The Pentagon ended the program within days of the Times’ report. Congress soon mandated an investigation that found the Defense Department had not acted improperly. Still, investigators did find that analysts who were critical of the administration reported being thrown out of it by former defense secretary Donald H. Rumsfeld, with whom Whitman worked closely.

Emails later obtained by the website Raw Story showed that Whitman was regularly involved in the program, although he denied running it.

He was known both among colleagues and journalists as a stickler for the rules who was sometimes angered when people broke or bent them. After security was stiffened in the wake of the 9/11 terrorist attacks, reporters recalled, he was insistent that — per the established guidelines — they come to the Pentagon at least twice a week in order to keep their building passes. That was impossible for those who periodically deployed to cover war zones. But Whitman, they said, wouldn’t budge.

He also didn’t hesitate to voice his displeasure with stories that embarrassed the military, multiple journalists said.

Ray Locker, a senior editor at USA Today, got a call from Whitman in 2009 after the paper revealed that dozens of retired admirals and generals were being paid by the Pentagon to advise the government while they were also employed by defense contractors.

Whitman almost immediately began to scream and curse at him, said Locker, who had never met the spokesman.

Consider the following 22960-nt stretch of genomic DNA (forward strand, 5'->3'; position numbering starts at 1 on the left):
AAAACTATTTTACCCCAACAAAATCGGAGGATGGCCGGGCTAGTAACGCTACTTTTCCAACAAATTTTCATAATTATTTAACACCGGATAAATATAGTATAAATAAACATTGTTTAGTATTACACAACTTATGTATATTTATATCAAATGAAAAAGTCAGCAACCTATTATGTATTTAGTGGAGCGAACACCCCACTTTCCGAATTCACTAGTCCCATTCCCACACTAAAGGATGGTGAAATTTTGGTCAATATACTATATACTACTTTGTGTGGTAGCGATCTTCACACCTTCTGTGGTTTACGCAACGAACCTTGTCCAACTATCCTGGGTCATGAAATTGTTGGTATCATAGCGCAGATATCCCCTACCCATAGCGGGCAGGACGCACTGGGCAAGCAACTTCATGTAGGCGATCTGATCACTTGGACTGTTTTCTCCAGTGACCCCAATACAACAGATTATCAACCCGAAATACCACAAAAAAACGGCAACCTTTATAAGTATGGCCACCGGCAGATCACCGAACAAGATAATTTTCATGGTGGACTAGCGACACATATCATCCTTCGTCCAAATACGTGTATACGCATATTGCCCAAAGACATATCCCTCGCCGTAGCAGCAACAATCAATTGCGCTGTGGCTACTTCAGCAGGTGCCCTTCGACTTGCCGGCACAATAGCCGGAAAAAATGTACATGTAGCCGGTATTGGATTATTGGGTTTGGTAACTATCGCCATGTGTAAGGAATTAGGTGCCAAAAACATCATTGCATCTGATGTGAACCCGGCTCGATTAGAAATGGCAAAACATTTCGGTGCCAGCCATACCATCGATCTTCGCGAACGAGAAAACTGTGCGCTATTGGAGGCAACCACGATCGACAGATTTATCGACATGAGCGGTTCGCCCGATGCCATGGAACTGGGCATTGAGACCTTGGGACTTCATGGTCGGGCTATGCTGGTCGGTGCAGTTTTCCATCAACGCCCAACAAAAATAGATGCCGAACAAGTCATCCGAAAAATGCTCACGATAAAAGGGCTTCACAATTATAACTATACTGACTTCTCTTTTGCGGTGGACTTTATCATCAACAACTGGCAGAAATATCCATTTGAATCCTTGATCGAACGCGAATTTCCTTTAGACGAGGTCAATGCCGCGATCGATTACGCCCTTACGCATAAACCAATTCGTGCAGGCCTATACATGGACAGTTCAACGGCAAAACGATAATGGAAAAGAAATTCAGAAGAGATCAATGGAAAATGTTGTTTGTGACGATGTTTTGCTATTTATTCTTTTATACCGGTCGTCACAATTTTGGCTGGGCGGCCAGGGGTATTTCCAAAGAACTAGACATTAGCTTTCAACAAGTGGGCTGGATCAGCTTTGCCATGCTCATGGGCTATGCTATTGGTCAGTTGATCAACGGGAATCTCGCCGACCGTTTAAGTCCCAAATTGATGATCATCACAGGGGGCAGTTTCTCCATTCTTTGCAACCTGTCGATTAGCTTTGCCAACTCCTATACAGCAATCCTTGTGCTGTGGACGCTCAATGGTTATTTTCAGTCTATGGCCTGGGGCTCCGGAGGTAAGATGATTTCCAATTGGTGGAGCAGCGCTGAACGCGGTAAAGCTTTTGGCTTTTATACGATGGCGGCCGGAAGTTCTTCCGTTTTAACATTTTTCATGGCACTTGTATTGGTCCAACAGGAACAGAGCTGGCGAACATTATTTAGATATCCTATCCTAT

“I just thought it was way beyond the pale,” the editor said. “In more than 30 years of doing this, I can count on the fingers of one hand how many people have flipped out on me like that.”

Whitman has lived on First Street SE on Capitol Hill for about 20 years, court records show. His rowhouse is valued by city tax assessors at nearly $900,000.

On April 4, two days before the nanny’s plates were first stolen, a note was left on her front windshield, just next to a guardian angel prayer written in Spanish and displayed on her dashboard.

“I know you are misusing this visitor pass to park here daily,” the April 4 note read. “If you do not stop I will report it, have your car towed and the resident who provided this to you will have his privileges taken away.”

Baffled, the young couple who employ the nanny sent out a message on the community email group asking for the note’s anonymous author to contact them. No one came forward.

Only after the third theft three weeks later — when Whitman was caught on camera — did the couple realize that the culprit lives just around the corner.

On May 2, detectives arrived at his home with a search warrant, and he gave up the plates.

Even with the charges filed and Whitman ordered by the court not to harass the nanny or her employer, his contact with them did not end.

On May 5 — the day of his arraignment — the homeowner reported to investigators that he walked in front of her rowhouse. Then, on the night of May 10 until the next morning, he parked in front of their house.

As part of his agreement with the government, Whitman has been ordered to stay away from the family’s entire block.